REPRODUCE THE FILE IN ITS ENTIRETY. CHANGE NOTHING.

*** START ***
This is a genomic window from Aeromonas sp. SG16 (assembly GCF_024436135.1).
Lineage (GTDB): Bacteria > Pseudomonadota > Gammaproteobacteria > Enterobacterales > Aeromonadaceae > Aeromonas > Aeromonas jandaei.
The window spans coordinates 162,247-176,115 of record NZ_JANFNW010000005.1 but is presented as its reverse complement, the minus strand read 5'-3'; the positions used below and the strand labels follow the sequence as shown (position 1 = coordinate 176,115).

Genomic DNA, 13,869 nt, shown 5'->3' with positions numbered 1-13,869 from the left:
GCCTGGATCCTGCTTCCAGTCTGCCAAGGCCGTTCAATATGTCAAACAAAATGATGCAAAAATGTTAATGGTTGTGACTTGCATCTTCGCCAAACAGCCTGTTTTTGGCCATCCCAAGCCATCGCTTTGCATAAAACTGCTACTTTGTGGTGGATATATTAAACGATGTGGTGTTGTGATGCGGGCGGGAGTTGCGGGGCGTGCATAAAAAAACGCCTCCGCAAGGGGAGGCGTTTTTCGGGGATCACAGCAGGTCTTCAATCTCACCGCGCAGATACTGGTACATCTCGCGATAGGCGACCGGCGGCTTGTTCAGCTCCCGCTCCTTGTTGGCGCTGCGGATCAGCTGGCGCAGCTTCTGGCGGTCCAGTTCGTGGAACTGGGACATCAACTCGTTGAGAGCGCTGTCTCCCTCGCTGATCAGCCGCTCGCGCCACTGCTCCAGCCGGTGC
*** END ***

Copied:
This is a genomic window from Aeromonas sp. SG16 (assembly GCF_024436135.1).
Lineage (GTDB): Bacteria > Pseudomonadota > Gammaproteobacteria > Enterobacterales > Aeromonadaceae > Aeromonas > Aeromonas jandaei.
The window spans coordinates 162,247-176,115 of record NZ_JANFNW010000005.1 but is presented as its reverse complement, the minus strand read 5'-3'; the positions used below and the strand labels follow the sequence as shown (position 1 = coordinate 176,115).

Genomic DNA, 13,869 nt, shown 5'->3' with positions numbered 1-13,869 from the left:
GCCTGGATCCTGCTTCCAGTCTGCCAAGGCCGTTCAATATGTCAAACAAAATGATGCAAAAATGTTAATGGTTGTGACTTGCATCTTCGCCAAACAGCCTGTTTTTGGCCATCCCAAGCCATCGCTTTGCATAAAACTGCTACTTTGTGGTGGATATATTAAACGATGTGGTGTTGTGATGCGGGCGGGAGTTGCGGGGCGTGCATAAAAAAACGCCTCCGCAAGGGGAGGCGTTTTTCGGGGATCACAGCAGGTCTTCAATCTCACCGCGCAGATACTGGTACATCTCGCGATAGGCGACCGGCGGCTTGTTCAGCTCCCGCTCCTTGTTGGCGCTGCGGATCAGCTGGCGCAGCTTCTGGCGGTCCAGTTCGTGGAACTGGGACATCAACTCGTTGAGAGCGCTGTCTCCCTCGCTGATCAGCCGCTCGCGCCACTGCTCCAGCCGGTGC